Gender, Conflict, and Peace-Building: How Conflict Can Catalyse Positive Change for Women


Arostegui, Julie. 2013. "Gender, Conflict, and Peace-Building: How Conflict Can Catalyse Positive Change for Women." Gender & Development 21 (3): 533-49. doi:10.1080/13552074.2013.846624.

Author: Julie Arostegui


Although modern-day armed conflict is horrific for women, recent conflict and postconflict periods have provided women with new platforms and opportunities to bring about change. The roles of women alter and expand during conflict as they participate in the struggles and take on more economic responsibilities and duties as heads of households. The trauma of the conflict experience also provides an opportunity for women to come together with a common agenda. In some contexts, these changes have led women to become activists, advocating for peace and long-term transformation in their societies. This article explores how women have seized on the opportunities available to them to drive this advocacy forward: including the establishment of an international framework on women, peace, and security that includes United Nations Security Council Resolution 1325 and other international agreements and commitments to involving women in post-conflict peace-building. The article is based on on-the-ground research and capacity-building activities carried out in the Great Lakes Region of Africa on the integration of international standards on gender equality and women's rights into post-conflict legal systems.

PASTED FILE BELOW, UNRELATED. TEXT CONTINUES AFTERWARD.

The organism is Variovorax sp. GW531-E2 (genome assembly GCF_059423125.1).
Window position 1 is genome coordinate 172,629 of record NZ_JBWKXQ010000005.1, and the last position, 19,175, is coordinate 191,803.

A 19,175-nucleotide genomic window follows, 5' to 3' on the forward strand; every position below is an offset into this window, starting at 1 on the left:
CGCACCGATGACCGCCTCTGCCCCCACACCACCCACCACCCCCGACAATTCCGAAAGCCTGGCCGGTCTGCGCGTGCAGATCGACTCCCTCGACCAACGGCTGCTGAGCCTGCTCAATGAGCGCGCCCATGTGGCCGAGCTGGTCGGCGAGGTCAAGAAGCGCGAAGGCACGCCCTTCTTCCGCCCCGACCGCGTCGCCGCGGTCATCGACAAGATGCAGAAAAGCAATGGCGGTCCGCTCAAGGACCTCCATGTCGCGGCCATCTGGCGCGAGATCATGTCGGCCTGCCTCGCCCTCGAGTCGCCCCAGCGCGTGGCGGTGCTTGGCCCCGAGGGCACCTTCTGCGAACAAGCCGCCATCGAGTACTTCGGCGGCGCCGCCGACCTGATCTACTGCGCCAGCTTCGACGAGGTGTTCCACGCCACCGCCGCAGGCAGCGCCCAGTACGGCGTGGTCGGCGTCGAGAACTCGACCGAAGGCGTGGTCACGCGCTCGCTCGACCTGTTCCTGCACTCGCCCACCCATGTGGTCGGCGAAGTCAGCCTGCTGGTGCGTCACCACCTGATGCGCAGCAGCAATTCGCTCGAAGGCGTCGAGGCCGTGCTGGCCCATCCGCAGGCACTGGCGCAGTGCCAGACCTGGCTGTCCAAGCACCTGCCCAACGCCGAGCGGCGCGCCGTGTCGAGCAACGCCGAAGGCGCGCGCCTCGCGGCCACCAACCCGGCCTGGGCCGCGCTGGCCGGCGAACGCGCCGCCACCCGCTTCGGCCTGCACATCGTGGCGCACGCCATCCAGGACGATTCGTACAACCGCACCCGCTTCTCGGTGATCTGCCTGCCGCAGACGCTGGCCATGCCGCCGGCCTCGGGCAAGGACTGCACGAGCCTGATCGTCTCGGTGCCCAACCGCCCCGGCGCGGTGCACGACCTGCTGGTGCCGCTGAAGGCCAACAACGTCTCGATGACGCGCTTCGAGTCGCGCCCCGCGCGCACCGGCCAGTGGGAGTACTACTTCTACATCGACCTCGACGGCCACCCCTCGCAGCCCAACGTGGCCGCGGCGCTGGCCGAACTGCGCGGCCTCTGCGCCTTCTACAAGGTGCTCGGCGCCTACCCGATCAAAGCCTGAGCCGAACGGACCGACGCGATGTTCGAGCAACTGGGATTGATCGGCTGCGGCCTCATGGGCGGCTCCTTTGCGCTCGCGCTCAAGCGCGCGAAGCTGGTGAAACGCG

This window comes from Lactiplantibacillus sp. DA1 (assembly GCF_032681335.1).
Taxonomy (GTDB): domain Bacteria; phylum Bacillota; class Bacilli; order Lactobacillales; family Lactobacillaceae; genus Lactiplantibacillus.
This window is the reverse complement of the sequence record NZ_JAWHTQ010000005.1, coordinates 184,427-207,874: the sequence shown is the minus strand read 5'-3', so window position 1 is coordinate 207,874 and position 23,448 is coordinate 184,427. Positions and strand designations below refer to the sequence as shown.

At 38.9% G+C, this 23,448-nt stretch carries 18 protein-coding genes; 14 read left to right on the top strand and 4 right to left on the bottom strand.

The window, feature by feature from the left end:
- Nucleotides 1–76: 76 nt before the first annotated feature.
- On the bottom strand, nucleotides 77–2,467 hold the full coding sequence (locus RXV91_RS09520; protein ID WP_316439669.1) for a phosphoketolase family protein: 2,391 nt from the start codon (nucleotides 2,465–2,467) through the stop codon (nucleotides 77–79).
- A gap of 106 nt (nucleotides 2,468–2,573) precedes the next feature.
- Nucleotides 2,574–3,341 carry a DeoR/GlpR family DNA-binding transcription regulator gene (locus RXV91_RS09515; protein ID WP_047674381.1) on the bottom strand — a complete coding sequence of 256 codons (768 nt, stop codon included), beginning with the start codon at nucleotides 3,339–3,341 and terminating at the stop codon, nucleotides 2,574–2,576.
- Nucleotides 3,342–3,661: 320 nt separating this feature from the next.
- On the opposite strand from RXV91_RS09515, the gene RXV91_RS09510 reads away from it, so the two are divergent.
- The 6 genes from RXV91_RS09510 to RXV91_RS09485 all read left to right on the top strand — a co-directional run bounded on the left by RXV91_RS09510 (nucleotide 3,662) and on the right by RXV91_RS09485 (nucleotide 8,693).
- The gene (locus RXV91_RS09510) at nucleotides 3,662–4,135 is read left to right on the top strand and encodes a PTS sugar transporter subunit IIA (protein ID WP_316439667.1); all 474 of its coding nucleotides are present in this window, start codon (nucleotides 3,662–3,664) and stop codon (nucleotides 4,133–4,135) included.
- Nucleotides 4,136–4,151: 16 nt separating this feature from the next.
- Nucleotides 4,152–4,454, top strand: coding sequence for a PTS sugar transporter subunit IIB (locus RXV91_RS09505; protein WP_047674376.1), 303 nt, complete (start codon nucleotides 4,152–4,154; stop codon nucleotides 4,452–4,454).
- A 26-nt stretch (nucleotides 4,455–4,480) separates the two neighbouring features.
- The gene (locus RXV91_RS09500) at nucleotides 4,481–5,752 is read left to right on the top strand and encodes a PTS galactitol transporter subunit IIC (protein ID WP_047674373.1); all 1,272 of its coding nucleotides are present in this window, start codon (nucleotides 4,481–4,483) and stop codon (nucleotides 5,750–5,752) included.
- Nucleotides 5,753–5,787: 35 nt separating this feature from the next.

Keywords: women, peace and security, gender, conflict, peace building, UN Security Council Resolution 1325, gender policy, women's empowerment, women's advocacy, Maputo Protocol, International Conference on the Great Lakes Region

Topics: Armed Conflict, Development, Gender, Women, Gendered Power Relations, Gender Equity, Health, Trauma, Households, International Organizations, Peacebuilding, Post-Conflict, Rights, Women's Rights, Security, UN Security Council Resolutions on WPS, UNSCR 1325 Regions: Africa, Central Africa, East Africa Countries: Rwanda, South Sudan, Uganda

Year: 2013

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